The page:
Jacob Hashimoto on Governors Island
|Saturday & Sunday||10:30AM-6PM|
The Trust for Governors Island is pleased to present its 2018 commission, Jacob Hashimoto on Governors Island, opening to the public June 2 and on view daily though October 31.
Showcased in New York City for the first time, Hashimoto’s The Eclipse is a monumental work of thousands of delicate rice paper kites, enveloping viewers in a tangible, yet ever shifting fog. Originally installed at the Palazzo Flangini during the 57th Venice Biennale, the cloud-like work has been newly adapted for Governors Island’s St. Cornelius Chapel, winding, bending and at times consuming the architecture. St. Cornelius Chapel, owned by Trinity Church Wall Street, will open its doors for the first time since 2013 for visitors to delight in the piece.
Contrasting the installation in nearby St. Cornelius, Hashimoto’s Never Comes Tomorrow is a colorful, whimsical overhead outdoor installation adapted for Governors Island’s landmark Liggett Hall Archway. Constructed of hundreds of wooden cubes and massive steel funnels, this high energy sculptural installation plays with the architecture of the passageway, creating a virtual time tunnel or vortex between the Island’s Historic District and newly designed park with its colorful installation of forms. Never Comes Tomorrow merges Hashimoto’s interests in the systems of architecture, history and cosmology.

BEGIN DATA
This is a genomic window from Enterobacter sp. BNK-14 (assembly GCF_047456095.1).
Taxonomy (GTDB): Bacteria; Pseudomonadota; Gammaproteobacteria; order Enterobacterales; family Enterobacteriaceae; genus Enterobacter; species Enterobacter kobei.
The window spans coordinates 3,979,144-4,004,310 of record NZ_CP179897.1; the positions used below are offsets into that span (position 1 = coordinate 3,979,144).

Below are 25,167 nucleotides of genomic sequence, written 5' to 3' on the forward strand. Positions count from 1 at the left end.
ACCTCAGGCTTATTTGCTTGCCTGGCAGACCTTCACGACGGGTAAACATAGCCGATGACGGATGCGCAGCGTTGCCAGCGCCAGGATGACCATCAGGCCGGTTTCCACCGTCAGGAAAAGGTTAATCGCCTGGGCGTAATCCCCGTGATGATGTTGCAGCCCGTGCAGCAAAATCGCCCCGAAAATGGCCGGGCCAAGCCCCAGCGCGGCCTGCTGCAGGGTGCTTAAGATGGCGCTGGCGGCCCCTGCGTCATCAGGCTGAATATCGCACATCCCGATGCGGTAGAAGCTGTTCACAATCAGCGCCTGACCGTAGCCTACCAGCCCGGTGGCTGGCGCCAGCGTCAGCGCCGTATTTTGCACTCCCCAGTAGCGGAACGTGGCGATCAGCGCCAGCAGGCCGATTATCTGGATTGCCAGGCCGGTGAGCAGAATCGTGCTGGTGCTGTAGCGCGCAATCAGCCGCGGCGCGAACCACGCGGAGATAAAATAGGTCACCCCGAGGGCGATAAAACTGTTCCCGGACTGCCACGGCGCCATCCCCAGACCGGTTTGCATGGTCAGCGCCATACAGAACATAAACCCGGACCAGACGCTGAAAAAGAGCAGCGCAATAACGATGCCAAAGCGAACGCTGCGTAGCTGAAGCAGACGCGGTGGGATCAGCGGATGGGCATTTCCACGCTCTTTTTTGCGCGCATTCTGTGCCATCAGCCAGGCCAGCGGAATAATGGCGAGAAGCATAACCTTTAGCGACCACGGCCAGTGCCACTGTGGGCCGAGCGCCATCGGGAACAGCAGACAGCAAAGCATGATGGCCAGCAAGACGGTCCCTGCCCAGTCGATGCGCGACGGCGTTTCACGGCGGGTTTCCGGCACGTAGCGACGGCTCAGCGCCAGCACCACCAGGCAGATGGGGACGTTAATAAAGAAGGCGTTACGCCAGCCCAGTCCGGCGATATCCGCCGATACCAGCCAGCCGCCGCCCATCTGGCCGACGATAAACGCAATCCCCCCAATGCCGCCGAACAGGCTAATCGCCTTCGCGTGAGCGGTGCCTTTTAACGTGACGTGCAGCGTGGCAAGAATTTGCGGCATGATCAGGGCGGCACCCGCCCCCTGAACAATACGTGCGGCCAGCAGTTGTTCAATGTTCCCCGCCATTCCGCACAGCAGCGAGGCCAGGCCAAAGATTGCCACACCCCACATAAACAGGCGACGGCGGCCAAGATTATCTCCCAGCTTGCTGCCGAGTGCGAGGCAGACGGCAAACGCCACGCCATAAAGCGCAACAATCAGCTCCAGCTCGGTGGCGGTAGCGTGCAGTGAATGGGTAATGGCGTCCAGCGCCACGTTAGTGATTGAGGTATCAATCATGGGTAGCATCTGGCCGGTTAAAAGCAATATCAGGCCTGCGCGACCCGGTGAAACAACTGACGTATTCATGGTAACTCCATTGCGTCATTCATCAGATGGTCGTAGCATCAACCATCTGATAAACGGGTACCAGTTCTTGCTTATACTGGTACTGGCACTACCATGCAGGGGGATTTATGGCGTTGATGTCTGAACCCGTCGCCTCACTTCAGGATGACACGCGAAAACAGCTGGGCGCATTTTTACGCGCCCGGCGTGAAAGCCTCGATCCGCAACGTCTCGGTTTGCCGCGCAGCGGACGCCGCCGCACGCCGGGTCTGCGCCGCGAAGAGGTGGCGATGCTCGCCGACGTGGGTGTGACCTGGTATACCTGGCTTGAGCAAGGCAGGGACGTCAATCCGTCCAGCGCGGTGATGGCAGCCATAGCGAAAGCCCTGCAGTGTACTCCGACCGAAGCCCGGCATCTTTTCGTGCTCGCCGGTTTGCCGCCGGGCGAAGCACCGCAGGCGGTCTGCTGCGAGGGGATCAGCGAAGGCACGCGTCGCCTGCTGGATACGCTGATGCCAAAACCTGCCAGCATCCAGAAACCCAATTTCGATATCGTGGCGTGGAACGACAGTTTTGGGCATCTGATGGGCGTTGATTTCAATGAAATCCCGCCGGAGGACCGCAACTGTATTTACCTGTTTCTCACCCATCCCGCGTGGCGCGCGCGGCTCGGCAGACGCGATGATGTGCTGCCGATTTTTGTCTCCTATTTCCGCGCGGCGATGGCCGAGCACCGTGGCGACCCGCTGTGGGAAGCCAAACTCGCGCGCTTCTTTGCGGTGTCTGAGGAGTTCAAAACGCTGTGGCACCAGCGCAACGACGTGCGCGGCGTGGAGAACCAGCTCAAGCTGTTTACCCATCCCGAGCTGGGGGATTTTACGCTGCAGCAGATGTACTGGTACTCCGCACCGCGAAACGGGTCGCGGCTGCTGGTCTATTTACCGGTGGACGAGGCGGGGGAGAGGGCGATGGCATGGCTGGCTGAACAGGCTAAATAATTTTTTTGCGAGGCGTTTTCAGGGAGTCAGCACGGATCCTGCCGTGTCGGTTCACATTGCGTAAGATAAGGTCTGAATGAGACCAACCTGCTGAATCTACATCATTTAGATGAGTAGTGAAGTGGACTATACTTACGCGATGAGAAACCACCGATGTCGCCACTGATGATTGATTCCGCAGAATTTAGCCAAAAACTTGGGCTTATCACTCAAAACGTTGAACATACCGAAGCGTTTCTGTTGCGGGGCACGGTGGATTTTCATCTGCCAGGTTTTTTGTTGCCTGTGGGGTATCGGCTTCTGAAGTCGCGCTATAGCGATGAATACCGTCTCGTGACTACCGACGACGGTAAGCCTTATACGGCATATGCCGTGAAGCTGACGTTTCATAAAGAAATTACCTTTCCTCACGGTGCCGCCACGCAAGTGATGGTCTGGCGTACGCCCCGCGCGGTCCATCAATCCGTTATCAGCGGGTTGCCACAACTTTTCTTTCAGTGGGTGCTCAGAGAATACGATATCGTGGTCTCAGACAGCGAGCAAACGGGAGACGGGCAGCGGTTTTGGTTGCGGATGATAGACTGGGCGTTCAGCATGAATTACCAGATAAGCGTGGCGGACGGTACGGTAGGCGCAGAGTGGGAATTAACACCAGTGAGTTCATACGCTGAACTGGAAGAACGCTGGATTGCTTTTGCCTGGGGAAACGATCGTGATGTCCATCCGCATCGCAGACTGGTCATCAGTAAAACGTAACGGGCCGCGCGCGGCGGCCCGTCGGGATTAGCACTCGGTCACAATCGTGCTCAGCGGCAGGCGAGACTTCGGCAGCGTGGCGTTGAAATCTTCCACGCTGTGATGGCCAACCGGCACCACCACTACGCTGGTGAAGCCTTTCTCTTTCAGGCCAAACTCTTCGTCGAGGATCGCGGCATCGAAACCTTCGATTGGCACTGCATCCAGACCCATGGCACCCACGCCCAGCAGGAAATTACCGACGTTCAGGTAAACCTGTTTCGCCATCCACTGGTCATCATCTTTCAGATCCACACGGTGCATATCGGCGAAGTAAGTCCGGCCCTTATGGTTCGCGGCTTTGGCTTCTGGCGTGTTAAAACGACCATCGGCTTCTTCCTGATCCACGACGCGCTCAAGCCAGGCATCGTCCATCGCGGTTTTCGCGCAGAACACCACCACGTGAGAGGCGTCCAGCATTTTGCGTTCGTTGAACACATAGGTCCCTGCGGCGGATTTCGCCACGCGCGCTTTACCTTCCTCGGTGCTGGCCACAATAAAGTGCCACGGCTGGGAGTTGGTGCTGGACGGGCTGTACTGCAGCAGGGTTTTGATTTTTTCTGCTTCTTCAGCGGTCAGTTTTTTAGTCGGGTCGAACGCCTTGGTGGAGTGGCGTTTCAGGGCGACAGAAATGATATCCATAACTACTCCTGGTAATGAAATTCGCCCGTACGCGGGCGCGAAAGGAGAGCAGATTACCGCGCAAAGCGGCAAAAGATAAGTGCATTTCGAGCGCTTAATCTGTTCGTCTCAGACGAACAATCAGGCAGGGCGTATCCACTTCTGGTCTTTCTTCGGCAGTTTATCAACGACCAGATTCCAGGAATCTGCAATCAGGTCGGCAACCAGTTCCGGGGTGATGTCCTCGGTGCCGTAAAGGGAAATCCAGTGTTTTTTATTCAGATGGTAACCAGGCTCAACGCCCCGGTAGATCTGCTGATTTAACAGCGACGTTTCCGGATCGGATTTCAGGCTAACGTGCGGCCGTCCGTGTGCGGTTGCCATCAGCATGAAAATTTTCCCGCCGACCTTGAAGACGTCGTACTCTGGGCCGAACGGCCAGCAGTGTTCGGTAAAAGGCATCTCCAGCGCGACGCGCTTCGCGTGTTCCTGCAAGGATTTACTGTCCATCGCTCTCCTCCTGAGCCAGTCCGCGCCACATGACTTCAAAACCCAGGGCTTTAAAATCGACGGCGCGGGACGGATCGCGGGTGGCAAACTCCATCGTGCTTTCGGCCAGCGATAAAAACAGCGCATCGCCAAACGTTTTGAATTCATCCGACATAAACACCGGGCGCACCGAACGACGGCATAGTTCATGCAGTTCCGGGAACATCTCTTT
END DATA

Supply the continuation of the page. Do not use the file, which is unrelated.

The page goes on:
The exhibition is the first installation of works by Jacob Hashimoto on Governors Island and his first major public art exhibition in New York City. Using sculpture, painting and hanging installations, Hashimoto creates complex worlds from a range of modular components, including bamboo-and-paper kites, model boats, even astro turf-covered blocks. Hashimoto has been featured in solo museum exhibitions at MOCA Pacific Design Center in Los Angeles, the Museum of Contemporary Art in Rome, Fondazione Querini Stampalia in Venice, the Los Angeles County Museum of Art, Schauwerk Sindlefingen in Germany and the Wäinö Aaltonen Museum of Art in Finland. He is a graduate of The School of Art Institute of Chicago and lives and works in Queens, New York.
Generous support for The Eclipse and Never Comes Tomorrow is provided by Bloomberg Philanthropies, Charina Endowment Fund and Trinity Church Wall Street.